Many vaccines demonstrate high effectiveness for years. This prospective multicentre study was conducted in Switzerland to assess the long-term persistence of antibodies to the diphtheria/tetanus (dT)-vaccine in adult patients with rheumatic diseases (PRDs). 163 PRDs and 169 controls were included in the study. The median age of all participants was 50 years (range: 18-83 years) and 56% were female. After a median time interval of 16 years after vaccination, the median anti-vaccine antibody concentrations were lower in PRDs than in controls for tetanus (1.68 vs 2.01; p = 0.049) and diphtheria (0.05 vs 0.22; p = 0.002). Based on the currently accepted seroprotection threshold (antibody concentration ≥ 0.1 IU/ml), PRDs had lower proportions of short-term tetanus and diphtheria protection as demonstrated by crude odds ratios (OR) of 0.30 (p = 0.017) and OR: 0.52 (p = 0.004), respectively. After adjusting for 'age' and 'time since last dT vaccination', the strength of associations became weaker; for tetanus, borderline evidence remained for a true difference between PRDs and controls (OR: 0.36 [p = 0.098]), however, not for diphtheria (OR: 0.86 [p = 0.58]). We hypothesize that in the presence of rheumatic diseases and its immunosuppressive treatment, vaccine-specific long-lived plasma cells (LLPCs) may be diminished or competitively displaced by rheumatism-specific LLPCs, a process which may decrease the persistence of vaccine-specific antibodies. Novel studies should be designed by incorporating methodologies allowing to determine the attributable fraction of immunosuppressive/immunomodulatory medications and rheumatic disease itself on long-lasting vaccine-specific antibody persistence, as well as, further study the role of LLPCs.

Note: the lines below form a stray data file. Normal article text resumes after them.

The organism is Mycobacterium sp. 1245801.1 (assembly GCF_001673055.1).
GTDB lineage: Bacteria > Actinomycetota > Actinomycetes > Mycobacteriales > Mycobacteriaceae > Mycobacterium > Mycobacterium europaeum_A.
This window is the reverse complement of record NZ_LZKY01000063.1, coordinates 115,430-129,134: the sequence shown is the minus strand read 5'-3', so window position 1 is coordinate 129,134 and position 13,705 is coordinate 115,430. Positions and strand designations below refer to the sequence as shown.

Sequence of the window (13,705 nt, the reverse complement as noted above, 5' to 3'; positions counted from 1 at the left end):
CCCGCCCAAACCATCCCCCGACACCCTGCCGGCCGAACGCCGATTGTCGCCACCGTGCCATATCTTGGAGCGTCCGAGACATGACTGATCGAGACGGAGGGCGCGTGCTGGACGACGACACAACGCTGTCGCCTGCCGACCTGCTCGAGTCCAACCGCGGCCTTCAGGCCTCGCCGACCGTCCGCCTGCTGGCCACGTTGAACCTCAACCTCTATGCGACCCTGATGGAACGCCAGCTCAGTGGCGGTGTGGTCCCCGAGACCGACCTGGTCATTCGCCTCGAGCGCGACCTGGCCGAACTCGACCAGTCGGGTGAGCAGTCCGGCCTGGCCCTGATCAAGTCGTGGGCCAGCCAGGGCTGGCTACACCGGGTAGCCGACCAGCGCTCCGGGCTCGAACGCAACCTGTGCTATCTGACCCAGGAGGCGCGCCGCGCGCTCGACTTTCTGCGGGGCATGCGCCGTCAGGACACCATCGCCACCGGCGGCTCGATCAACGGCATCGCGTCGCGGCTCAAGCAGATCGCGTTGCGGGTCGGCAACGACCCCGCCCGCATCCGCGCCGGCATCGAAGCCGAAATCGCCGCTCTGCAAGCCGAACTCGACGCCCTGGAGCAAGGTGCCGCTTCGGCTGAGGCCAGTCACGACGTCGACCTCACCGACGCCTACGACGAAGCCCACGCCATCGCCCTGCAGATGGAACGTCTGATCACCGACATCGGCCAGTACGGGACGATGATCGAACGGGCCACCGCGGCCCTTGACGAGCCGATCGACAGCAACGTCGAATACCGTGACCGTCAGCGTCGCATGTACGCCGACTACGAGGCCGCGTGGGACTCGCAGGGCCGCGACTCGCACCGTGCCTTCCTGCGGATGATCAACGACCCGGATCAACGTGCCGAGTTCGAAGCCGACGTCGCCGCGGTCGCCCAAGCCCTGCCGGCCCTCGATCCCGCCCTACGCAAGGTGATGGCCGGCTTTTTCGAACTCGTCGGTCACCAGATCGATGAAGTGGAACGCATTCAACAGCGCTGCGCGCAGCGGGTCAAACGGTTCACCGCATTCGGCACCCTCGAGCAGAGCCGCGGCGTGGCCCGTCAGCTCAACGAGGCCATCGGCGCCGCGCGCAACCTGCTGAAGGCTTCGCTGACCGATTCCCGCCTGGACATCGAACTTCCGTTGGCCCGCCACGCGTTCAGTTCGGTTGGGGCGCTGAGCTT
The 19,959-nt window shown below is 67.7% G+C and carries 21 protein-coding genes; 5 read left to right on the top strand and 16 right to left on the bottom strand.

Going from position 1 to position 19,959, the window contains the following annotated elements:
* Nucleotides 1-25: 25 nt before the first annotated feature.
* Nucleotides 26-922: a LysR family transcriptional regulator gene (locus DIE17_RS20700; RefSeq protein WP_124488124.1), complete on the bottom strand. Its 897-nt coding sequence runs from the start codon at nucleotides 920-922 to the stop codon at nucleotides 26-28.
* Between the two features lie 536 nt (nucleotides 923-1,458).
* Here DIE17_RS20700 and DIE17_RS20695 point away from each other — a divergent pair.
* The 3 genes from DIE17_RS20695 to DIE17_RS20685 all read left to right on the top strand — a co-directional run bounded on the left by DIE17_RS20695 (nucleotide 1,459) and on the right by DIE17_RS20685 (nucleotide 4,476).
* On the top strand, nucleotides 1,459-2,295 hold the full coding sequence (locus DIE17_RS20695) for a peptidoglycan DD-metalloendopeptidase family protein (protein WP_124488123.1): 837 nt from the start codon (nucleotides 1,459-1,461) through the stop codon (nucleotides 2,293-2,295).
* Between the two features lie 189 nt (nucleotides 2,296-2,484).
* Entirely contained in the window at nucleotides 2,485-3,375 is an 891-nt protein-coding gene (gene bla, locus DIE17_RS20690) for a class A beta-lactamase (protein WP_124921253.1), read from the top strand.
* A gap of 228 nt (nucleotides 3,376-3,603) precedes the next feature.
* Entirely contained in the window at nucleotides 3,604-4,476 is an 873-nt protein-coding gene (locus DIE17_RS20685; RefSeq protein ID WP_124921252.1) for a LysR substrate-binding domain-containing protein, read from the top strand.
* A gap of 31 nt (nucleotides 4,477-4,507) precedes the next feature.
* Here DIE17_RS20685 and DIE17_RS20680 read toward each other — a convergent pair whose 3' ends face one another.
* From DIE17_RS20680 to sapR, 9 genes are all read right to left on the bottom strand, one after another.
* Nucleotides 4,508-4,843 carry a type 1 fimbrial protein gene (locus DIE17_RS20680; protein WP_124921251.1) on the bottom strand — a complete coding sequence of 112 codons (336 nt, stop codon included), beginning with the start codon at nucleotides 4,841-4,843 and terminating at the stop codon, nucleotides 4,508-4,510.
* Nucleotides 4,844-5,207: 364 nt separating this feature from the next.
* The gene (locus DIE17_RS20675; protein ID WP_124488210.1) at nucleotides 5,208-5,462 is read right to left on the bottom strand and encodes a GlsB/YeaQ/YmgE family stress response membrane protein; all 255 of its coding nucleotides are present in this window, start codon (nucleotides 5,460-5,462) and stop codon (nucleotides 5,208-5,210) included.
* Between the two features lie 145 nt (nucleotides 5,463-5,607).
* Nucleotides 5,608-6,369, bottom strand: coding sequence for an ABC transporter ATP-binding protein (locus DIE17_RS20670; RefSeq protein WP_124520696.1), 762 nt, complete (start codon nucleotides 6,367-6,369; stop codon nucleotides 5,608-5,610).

Keywords: Diphtheria; Long-term immunogenicity; Rheumatism; Tetanus; Vaccination; Vaccine.
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